Monday, November 24, 2008

24 November - Health

In today's show, we spoke to Martha Molete – Head of Communication at the Cancer Association of South Africa. We were discussing Skin Cancer. It is reported that skin cancer is the most common cancer in South Africa and it affects all people – those with light skins and dark skins. That is why the Department of Health and the Cancer Association of South Africa are encouraging all South Africans to be SunSmart this summer. Summertime is EXTRA protection time. The good news is that skin cancer can be prevented if people respect the sun and learn how to be SunSmart by following advice from Cancer Association of South Africa. For more information, contact CANSA’s toll free on 0800 22 66 22 or visit That interview was brought to you by the National department of health and funded by the European Union. November is Red Ribbon Month-- 'STOP HIV AND AIDS, RECOMMIT YOURSELF'.

And we also spoke to Professor Mark Nicol – from the UCT’s Institute of Infectious Disease and Molecular Medicine. We were talking about Cholera. The recent cholera outbreak in the troubled Zimbabwe has left 294 people dead and up to 2 500 people are being treated for the disease. In South Africa, three people have been treated for the disease in Gauteng hospitals and one in Kwazulu-Natal thus far. Cholera is one of the most rapidly fatal illnesses known, and infected patients may die within three hours if medical treatment is not provided. Professor Nicol explained about the causes and the kind of treatment that is available. Cholera occurs through ingesting food or water that is contaminated with cholera vibrios. The disease progresses from the first liquid stool to shock in 4 to 12 hours, with death following in 18 hours to several days, unless oral rehydration therapy is provided. So if you have diarrhoea, especially severe diarrhoea and think you may have been exposed to cholera, seek treatment right away. For more information contact your nearest health care centre.

We closed off the show with an interview with Julie Martin – from the Western Cape Arthritis Foundation. We were talking about Complementary Therapies. On Thursday the 27th of November is the Complementary Therapies Awareness Day which aims to raise awareness about alternative therapies that can be used along with medical treatment to help the patient feel better. There is growing recognition that complementary therapies can play an important role in our healthcare. Julie explained more the role of complementary therapies. For more information contact the Foundation on 0861 30 30 30 or go to


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6:32 pm  

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The South African Constitution guarantees to everyone the right of access to health care services, however despite the fact that the government has taken important initiatives in the health sector many South Africans still do not enjoy affordable and adequate access to health care facilities. The health sector provides many urgent challenges to government and civil society. On the Health segment of SAKHISIZWE Bush Radio is rising to the challenge and creating awareness around (to mention a few of our program coverage), HIV/Aids, Immunisation, Acute Childhood illnesses, Cervical Cancer and other poverty related diseases like tuberculosis and cholera.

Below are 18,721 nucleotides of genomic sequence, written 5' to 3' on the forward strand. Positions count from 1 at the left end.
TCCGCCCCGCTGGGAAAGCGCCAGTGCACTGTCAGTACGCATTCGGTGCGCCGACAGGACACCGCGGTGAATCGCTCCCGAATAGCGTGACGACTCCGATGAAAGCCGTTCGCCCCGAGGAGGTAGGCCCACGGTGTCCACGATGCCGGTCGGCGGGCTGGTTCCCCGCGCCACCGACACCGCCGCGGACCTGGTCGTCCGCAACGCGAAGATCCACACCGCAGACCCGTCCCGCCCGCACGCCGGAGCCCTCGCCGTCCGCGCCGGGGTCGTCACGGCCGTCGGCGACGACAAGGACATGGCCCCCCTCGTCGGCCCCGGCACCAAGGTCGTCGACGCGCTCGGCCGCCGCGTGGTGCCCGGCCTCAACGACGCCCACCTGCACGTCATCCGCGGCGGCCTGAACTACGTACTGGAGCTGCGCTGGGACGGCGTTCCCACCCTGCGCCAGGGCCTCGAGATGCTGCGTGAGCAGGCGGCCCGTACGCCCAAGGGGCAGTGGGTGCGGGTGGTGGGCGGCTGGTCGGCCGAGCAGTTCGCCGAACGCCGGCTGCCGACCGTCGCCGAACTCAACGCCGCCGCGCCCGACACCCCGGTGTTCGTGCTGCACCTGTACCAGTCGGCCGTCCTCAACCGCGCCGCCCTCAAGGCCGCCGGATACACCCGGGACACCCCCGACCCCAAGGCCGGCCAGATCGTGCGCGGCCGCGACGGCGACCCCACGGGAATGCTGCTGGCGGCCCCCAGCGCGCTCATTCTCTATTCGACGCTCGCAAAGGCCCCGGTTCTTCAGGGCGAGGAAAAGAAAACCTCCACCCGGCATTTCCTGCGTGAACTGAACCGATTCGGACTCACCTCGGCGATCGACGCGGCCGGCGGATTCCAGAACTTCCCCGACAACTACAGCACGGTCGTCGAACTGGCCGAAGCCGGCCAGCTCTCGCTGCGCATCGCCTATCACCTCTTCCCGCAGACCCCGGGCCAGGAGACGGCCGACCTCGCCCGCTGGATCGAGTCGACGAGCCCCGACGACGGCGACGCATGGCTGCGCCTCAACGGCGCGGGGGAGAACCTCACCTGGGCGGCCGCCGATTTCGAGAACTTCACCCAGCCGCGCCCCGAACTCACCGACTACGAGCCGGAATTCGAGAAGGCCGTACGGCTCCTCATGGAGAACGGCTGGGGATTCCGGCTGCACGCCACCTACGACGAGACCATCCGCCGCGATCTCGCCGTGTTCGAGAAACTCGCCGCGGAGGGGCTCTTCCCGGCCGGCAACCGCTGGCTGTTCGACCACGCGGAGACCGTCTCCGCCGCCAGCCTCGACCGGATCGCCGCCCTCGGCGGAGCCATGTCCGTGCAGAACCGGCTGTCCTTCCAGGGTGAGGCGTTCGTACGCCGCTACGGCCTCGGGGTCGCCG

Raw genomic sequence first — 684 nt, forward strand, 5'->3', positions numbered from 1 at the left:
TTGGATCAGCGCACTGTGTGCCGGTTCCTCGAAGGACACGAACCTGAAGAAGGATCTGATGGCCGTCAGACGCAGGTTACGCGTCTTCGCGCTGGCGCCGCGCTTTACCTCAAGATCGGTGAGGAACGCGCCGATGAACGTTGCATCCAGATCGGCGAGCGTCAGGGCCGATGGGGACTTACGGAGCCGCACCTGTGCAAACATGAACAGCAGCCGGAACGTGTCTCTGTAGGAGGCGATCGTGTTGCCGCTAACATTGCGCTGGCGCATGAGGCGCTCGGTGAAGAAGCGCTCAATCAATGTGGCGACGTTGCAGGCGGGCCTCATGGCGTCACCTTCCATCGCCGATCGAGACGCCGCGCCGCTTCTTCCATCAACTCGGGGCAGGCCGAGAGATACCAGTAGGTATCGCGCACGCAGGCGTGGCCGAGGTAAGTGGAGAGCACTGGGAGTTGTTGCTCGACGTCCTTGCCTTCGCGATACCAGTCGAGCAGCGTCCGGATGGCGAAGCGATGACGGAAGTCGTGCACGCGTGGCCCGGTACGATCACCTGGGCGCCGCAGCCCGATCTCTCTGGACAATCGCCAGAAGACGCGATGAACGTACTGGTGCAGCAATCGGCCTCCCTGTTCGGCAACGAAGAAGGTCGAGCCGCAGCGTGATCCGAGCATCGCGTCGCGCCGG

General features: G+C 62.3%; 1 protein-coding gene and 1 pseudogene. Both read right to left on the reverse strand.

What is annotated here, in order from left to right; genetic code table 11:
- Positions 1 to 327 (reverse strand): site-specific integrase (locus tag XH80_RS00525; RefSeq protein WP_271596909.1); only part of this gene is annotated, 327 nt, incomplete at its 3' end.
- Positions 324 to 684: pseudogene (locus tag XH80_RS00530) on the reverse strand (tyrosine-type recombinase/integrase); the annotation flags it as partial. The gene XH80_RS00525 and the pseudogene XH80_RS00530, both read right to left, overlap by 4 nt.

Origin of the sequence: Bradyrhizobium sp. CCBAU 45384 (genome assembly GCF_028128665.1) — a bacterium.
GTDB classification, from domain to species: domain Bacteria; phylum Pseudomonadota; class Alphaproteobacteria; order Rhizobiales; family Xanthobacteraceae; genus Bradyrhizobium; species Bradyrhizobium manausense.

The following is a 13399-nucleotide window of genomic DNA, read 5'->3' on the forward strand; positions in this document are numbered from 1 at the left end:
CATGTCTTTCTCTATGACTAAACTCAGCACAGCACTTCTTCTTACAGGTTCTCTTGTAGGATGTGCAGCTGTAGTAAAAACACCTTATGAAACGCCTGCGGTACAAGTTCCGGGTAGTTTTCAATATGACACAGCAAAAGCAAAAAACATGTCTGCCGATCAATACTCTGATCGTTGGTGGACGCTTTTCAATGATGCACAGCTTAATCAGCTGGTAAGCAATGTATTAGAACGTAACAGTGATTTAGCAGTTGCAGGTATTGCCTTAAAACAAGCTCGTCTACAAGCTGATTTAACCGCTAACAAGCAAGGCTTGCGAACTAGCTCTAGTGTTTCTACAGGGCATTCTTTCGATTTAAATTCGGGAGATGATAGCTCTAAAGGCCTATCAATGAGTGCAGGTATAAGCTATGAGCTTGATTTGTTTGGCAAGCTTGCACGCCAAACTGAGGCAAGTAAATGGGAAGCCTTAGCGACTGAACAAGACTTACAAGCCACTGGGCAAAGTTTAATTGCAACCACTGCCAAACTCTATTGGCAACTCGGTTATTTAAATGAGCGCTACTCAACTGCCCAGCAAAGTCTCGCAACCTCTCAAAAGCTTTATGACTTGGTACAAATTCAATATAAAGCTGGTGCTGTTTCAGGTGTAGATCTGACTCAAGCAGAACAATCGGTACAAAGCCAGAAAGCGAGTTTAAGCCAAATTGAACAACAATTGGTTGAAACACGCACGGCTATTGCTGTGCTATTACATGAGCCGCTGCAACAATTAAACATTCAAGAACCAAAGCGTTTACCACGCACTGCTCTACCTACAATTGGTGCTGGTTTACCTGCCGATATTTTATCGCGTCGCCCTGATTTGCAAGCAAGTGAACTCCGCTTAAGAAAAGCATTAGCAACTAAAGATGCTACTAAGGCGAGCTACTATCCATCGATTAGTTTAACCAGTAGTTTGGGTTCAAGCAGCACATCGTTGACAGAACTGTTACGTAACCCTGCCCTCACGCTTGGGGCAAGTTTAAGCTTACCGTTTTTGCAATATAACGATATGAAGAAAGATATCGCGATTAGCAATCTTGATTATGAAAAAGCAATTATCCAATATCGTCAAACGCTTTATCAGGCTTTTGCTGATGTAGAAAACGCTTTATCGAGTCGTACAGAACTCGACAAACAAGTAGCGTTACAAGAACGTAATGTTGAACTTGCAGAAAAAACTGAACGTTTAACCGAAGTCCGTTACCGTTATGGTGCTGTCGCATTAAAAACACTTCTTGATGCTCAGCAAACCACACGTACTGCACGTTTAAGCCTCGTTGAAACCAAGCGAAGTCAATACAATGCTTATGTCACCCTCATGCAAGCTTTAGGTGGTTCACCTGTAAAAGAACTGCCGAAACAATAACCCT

Human rights are given clear prominence in the Constitution. Among the rights stipulated are those of equality, freedom of expression and association, political and property rights, housing, healthcare, education, access to information and access to courts. Do you know what your rights are, whether they have been violated and would you know what course of action is open to you if in fact they have been violated ? Every Tuesday we seek to inform and empower you about your rights, whether you have been treated unfairly at you place of work, because of your gender or the language that you speak.


The Gender show on Sakhisizwe while it acts in the interest of women, also serves to incorporate and address issues that pertain to men. We look at gender issues in a holistic manner serving not only to provide women with contact details of organisations that would assist them if they find themselves in a negative situation but also delve into why men are abusive and what the effects of their abuse are on their families and themselves as men, husbands and fathers. We also pay particular attention to the most disadvantaged, poverty stricken women ie domestic workers, farmworkers. The overall message of the show is that gender equality starts at home and that we need to value girls and women.


One of South Africa’s major challenges is the grave unemployment situation – in a survey that was conducted in 1995 out of 14.4 million economically active adults, 4.2 million were unemployed. Unemployment is higher among the black population and women are most affected at 65%. The Labour show on Sakhisizwe aims to play a significant role in addressing unemployment and poverty by providing pertinent information around the following issues: Domestic workers and their rights, maternity benefits, unfair dismissal BEE and UIf to mention a few.


South Africa is a cultural melting pot, full of different ingredients and flavours - Get a taste of this tasty dish on Sakhisizwe’s Arts, Culture and Environment show on Friday from township ballet to African Opera, with a dash of jukskei, kwaito and much, much more. We will also focus on our abundant wildlife wonders and world acknowledged heritage sites.

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